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Determining lake surface water temperatures worldwide using a tuned one-dimensional lake model (FLake, v1)

Layden, A., MacCallum, S. N. and Merchant, C. J. (2016) Determining lake surface water temperatures worldwide using a tuned one-dimensional lake model (FLake, v1). Geoscientific Model Development, 9 (6). pp. 2167-2189. ISSN 1991-9603

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To link to this item DOI: 10.5194/gmd-9-2167-2016

Abstract/Summary

A tuning method for FLake, a one-dimensional (1-D) freshwater lake model, is applied for the individual tuning of 244 globally distributed large lakes using observed lake surface water temperatures (LSWTs) derived from along-track scanning radiometers (ATSRs). The model, which was tuned using only three lake properties (lake depth, snow and ice albedo and light extinction coefficient), substantially improves the measured mean differences in various features of the LSWT annual cycle, including the LSWTs of saline and high altitude lakes, when compared to the observed LSWTs. Lakes whose lake-mean LSWT persists below 1 °C for part of the annual cycle are considered to be seasonally ice-covered. For trial seasonally ice-covered lakes (21 lakes), the daily mean and standard deviation (2σ) of absolute differences between the modelled and observed LSWTs are reduced from 3.07 °C ± 2.25 °C to 0.84 °C ± 0.51 °C by tuning the model. For all other trial lakes (14 non-ice-covered lakes), the improvement is from 3.55 °C ± 3.20 °C to 0.96 °C ± 0.63 °C. The post tuning results for the 35 trial lakes (21 seasonally ice-covered lakes and 14 non-ice-covered lakes) are highly representative of the post-tuning results of the 244 lakes. For the 21 seasonally ice-covered lakes, the modelled response of the summer LSWTs to changes in snow and ice albedo is found to be statistically related to lake depth and latitude, which together explain 0.50 (R2adj, p = 0.001) of the inter-lake variance in summer LSWTs. Lake depth alone explains 0.35 (p = 0.003) of the variance. Lake characteristic information (snow and ice albedo and light extinction coefficient) is not available for many lakes. The approach taken to tune the model, bypasses the need to acquire detailed lake characteristic values. Furthermore, the tuned values for lake depth, snow and ice albedo and light extinction coefficient for the 244 lakes provide some guidance on improving FLake LSWT modelling.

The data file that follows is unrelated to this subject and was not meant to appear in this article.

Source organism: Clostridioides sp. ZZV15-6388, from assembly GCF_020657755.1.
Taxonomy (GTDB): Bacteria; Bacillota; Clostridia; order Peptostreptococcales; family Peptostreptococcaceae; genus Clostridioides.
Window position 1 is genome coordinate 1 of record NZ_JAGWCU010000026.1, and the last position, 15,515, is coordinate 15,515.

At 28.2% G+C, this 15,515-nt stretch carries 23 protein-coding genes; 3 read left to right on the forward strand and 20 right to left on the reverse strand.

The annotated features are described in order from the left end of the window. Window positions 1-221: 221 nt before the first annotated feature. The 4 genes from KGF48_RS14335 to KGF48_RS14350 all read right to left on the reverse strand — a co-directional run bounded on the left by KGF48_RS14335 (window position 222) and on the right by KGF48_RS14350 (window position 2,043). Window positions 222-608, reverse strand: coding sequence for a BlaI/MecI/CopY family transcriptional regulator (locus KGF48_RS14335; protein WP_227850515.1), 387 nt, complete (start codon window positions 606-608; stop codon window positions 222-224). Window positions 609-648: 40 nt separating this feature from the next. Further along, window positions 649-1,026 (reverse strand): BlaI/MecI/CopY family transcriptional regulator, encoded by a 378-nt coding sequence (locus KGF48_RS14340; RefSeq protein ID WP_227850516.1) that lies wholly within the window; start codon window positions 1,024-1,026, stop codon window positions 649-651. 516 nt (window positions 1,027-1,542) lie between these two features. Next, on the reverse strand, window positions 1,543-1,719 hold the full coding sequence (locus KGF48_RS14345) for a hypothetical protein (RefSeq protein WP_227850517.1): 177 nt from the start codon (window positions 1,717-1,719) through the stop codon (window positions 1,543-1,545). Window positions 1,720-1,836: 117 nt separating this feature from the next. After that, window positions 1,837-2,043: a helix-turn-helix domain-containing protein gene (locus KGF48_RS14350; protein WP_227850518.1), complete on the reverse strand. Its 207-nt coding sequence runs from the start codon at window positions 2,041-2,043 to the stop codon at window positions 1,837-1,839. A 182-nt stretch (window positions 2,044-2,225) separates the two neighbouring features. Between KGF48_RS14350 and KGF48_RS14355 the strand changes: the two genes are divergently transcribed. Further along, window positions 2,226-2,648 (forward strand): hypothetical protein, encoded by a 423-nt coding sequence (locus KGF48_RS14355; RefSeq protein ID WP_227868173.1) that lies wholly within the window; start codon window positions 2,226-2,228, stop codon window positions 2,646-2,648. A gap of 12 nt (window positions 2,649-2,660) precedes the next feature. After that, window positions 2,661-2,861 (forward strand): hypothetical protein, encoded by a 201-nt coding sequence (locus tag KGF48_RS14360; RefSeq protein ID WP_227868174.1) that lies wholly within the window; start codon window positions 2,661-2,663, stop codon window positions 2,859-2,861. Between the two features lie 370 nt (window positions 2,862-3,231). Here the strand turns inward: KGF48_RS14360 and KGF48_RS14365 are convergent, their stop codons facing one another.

Item Type:Article
Refereed:Yes
Divisions:Faculty of Science > School of Mathematical, Physical and Computational Sciences > National Centre for Earth Observation (NCEO)
Faculty of Science > School of Mathematical, Physical and Computational Sciences > Department of Meteorology
ID Code:65884
Publisher:European Geosciences Union

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